I’ve had transformative conversations before, sure. But I think I may’ve just come out of an hour with Amanda Abbington a better person.
“Just be nice. Be nice, be nice. That’s what I say to everybody. That’s my mantra – just be nice. Pay it forward, send it out into the ether, be decent. It’s such a simple thing.”
She’s not holier-than-thou, all warm and wide-eyed and wringing her hands; Amanda is just very convincing about being nice. She’s even zen about cyberbullies (she’s faced her fair share on her ascension): “You meet it with, ‘Ok, that’s alright, you’re entitled to your opinion.’”
“It counts for a lot. Be nice and civil and respectful. I think we’ve lost that a bit. But I think, ‘I’m gonna set the benchmark a little higher, and at least say thank you.’”
Could I by any chance be talking to a parent? Someone in the midst of setting an example, say? “We do have a high moral code in our house – just about being considerate. I try to be a good parent, but who knows…”
Joe and Grace – Amanda’s children with partner Martin Freeman – aren’t here to vouch for Mum’s parenting skills, but the verdict’s back on one thing: ask any opinion of her, and you’re likely to get the same reply. “I love her!” I heard again and again. “I bet she’s really nice.”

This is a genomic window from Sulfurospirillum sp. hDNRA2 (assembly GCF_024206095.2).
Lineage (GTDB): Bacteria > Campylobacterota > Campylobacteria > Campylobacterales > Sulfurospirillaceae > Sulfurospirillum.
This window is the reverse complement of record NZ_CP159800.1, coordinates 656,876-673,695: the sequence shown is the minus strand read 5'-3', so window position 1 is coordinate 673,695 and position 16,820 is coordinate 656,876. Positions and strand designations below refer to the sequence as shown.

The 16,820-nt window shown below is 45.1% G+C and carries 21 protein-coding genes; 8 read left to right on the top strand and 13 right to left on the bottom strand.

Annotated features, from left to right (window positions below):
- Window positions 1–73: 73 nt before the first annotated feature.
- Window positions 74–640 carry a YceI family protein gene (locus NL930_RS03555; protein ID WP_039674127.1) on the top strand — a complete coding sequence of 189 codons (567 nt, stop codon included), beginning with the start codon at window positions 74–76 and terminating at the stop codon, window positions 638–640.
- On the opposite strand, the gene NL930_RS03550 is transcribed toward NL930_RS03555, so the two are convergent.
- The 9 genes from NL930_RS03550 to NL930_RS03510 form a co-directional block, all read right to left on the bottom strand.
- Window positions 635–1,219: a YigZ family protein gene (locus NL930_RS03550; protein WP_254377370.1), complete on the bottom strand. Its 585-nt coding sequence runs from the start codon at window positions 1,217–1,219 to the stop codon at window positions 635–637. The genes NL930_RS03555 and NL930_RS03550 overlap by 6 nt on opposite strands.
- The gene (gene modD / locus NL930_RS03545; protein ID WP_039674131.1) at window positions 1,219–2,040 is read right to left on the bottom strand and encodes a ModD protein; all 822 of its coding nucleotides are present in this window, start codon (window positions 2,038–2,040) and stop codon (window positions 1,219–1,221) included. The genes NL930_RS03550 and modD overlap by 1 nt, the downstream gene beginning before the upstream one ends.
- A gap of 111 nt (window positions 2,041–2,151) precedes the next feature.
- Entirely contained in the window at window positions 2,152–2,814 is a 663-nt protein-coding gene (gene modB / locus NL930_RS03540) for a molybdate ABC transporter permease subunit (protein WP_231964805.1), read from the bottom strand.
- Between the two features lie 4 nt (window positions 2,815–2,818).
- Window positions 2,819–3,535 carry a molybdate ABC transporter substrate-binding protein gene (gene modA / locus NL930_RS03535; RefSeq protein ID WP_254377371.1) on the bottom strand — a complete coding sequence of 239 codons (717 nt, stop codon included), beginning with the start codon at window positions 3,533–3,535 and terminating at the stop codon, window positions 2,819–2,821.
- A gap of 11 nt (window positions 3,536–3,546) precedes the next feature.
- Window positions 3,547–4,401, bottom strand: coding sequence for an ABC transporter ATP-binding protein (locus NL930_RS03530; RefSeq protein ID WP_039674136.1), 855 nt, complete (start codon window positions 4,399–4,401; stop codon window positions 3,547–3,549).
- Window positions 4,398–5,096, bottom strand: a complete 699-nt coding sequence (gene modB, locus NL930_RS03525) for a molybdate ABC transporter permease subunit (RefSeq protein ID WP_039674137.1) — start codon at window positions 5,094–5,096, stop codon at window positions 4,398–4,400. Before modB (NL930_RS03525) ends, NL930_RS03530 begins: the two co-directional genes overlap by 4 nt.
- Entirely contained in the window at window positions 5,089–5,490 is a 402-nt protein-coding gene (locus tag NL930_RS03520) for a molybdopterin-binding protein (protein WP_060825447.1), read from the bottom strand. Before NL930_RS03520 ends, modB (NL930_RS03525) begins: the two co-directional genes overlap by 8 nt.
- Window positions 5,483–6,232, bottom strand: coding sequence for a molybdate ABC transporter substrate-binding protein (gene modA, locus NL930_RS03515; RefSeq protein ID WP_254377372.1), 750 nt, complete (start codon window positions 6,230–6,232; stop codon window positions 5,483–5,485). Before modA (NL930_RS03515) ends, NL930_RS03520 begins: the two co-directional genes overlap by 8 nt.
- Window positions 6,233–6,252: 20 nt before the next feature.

Which is weird, when you think about it, because the last time most people would have seen Amanda Abbington, she was either at the powerful end of a pistol as the newly-wedded Mrs Mary Watson in Sherlock; copping off with a handsome young Belgian in Mr Selfridge; or as educational piety incarnate, Sali Rainer, in the Royal Court’s God Bless the Child. None of them nasty, but none straightforwardly ‘nice’.
But, of course, before a parent, Amanda was first an actress – one fast becoming a familiar face of British television. Until the offers dried up. Just as Freeman’s career was taking off (there was no resentment, though: “I can’t exactly play Tim from The Office”), the phone stopped ringing. “Stopped dead overnight. But I kept going.”
And things improved – but not, perhaps, her confidence. “I called it The Curse of Amanda Abbington,” she says. “Everything I ever did finished after one series. But it’s picking up a bit now – we’ve done three series of Mr Selfridge, and it’s my second run of Sherlock. So I think I’ve finally broken the curse.”
Indeed, if there ever was a Curse of Amanda Abbington, it seems to have lifted. This month sees her return to our screens in slick period drama Mr Selfridge as the ever-lovelorn head of accessories, Miss Mardle – who, now “an independent woman of means” with a love avowal under her neatly-belted belt, finally seems to be having a better time of it.